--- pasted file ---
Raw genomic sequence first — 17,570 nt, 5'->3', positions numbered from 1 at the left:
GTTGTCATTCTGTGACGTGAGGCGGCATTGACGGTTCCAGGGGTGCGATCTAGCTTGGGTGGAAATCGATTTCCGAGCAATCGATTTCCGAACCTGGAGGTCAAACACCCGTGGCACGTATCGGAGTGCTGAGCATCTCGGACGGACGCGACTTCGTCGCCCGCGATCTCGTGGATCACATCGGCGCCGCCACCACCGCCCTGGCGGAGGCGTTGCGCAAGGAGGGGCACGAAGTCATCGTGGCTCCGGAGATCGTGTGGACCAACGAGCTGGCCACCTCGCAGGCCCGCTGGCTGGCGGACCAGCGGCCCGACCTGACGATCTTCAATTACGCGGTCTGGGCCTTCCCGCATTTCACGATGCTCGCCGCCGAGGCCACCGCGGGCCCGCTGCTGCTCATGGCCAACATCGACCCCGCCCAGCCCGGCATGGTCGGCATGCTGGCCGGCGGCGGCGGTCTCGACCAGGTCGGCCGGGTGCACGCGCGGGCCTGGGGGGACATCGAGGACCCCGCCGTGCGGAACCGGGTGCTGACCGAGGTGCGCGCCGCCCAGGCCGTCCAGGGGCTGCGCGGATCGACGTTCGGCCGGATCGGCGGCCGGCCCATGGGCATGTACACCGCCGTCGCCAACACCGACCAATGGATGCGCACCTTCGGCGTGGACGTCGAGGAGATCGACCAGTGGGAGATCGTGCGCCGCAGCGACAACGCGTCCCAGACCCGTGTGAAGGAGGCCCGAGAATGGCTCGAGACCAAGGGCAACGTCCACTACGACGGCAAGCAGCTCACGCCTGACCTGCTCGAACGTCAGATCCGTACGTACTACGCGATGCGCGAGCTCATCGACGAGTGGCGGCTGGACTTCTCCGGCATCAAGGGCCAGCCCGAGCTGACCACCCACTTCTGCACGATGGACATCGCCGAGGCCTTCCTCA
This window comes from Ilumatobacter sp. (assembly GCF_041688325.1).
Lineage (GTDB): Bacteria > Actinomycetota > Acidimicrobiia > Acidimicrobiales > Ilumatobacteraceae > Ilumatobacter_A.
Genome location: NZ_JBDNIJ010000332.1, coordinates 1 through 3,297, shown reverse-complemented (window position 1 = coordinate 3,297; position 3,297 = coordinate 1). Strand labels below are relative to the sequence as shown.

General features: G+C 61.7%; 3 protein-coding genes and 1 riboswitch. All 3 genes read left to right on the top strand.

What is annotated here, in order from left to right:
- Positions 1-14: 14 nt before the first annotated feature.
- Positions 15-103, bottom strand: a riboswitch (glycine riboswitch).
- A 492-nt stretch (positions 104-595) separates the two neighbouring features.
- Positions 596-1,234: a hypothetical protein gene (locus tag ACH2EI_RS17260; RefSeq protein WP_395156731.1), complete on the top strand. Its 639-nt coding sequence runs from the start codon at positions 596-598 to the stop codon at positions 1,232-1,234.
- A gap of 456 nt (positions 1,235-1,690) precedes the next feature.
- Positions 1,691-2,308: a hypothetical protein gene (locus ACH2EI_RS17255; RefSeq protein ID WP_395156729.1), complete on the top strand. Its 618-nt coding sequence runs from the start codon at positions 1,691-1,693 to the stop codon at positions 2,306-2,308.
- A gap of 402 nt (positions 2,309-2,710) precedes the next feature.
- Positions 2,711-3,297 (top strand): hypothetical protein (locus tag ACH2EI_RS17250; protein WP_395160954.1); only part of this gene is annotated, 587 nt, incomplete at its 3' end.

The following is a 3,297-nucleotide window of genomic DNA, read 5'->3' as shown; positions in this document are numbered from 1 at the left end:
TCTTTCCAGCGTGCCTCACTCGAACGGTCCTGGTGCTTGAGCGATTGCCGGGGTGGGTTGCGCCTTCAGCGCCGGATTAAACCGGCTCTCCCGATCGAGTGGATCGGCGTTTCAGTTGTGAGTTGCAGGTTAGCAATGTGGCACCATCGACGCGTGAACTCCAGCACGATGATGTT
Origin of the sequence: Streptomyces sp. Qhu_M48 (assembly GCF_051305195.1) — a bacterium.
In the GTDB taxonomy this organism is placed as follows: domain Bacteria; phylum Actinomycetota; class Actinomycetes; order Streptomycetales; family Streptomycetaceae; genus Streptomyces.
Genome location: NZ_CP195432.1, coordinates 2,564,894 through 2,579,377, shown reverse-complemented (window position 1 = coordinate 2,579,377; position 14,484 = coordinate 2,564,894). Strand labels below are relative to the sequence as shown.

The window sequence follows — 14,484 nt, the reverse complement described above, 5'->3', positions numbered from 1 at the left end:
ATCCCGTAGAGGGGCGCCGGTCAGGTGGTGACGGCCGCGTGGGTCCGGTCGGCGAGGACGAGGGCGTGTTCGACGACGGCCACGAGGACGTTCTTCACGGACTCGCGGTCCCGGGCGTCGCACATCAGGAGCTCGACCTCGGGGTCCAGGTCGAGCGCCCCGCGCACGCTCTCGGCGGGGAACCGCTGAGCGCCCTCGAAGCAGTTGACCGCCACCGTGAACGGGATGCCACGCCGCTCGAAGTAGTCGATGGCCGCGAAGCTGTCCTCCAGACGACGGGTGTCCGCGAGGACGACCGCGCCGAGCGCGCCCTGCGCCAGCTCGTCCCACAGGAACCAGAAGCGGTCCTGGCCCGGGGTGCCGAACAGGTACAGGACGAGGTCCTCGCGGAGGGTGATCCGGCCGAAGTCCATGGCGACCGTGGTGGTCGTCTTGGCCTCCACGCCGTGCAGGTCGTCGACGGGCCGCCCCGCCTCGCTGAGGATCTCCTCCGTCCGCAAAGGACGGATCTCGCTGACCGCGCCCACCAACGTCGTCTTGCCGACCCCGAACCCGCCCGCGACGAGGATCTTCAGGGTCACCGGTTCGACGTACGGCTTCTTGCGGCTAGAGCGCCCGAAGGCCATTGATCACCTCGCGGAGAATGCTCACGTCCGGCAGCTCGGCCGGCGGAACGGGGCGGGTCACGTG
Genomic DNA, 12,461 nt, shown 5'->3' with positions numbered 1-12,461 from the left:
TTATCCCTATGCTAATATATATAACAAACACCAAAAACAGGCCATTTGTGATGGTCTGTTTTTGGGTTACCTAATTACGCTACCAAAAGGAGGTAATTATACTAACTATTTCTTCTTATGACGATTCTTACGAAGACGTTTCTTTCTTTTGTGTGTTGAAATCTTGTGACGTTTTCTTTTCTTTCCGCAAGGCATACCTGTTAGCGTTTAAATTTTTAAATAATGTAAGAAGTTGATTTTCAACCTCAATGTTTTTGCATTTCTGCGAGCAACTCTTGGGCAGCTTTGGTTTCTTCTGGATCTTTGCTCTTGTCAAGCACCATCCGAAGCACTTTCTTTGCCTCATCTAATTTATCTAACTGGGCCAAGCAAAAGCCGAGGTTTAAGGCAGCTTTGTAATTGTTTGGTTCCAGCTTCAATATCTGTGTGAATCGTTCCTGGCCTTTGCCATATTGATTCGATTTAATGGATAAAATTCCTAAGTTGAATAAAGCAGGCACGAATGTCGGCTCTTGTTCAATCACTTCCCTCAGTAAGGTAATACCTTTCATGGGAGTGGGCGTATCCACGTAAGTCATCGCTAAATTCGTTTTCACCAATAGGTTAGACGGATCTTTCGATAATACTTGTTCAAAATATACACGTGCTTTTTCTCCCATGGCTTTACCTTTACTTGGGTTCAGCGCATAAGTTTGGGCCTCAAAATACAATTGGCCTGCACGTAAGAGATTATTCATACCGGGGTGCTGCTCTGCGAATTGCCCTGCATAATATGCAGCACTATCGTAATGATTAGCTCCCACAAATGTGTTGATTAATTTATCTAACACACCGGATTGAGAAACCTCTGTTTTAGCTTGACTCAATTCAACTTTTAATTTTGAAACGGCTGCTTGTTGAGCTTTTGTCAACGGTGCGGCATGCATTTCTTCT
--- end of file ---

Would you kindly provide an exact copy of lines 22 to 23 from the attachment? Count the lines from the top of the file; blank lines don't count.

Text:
ATCCCGTAGAGGGGCGCCGGTCAGGTGGTGACGGCCGCGTGGGTCCGGTCGGCGAGGACGAGGGCGTGTTCGACGACGGCCACGAGGACGTTCTTCACGGACTCGCGGTCCCGGGCGTCGCACATCAGGAGCTCGACCTCGGGGTCCAGGTCGAGCGCCCCGCGCACGCTCTCGGCGGGGAACCGCTGAGCGCCCTCGAAGCAGTTGACCGCCACCGTGAACGGGATGCCACGCCGCTCGAAGTAGTCGATGGCCGCGAAGCTGTCCTCCAGACGACGGGTGTCCGCGAGGACGACCGCGCCGAGCGCGCCCTGCGCCAGCTCGTCCCACAGGAACCAGAAGCGGTCCTGGCCCGGGGTGCCGAACAGGTACAGGACGAGGTCCTCGCGGAGGGTGATCCGGCCGAAGTCCATGGCGACCGTGGTGGTCGTCTTGGCCTCCACGCCGTGCAGGTCGTCGACGGGCCGCCCCGCCTCGCTGAGGATCTCCTCCGTCCGCAAAGGACGGATCTCGCTGACCGCGCCCACCAACGTCGTCTTGCCGACCCCGAACCCGCCCGCGACGAGGATCTTCAGGGTCACCGGTTCGACGTACGGCTTCTTGCGGCTAGAGCGCCCGAAGGCCATTGATCACCTCGCGGAGAATGCTCACGTCCGGCAGCTCGGCCGGCGGAACGGGGCGGGTCACGTG
Genomic DNA, 12,461 nt, shown 5'->3' with positions numbered 1-12,461 from the left: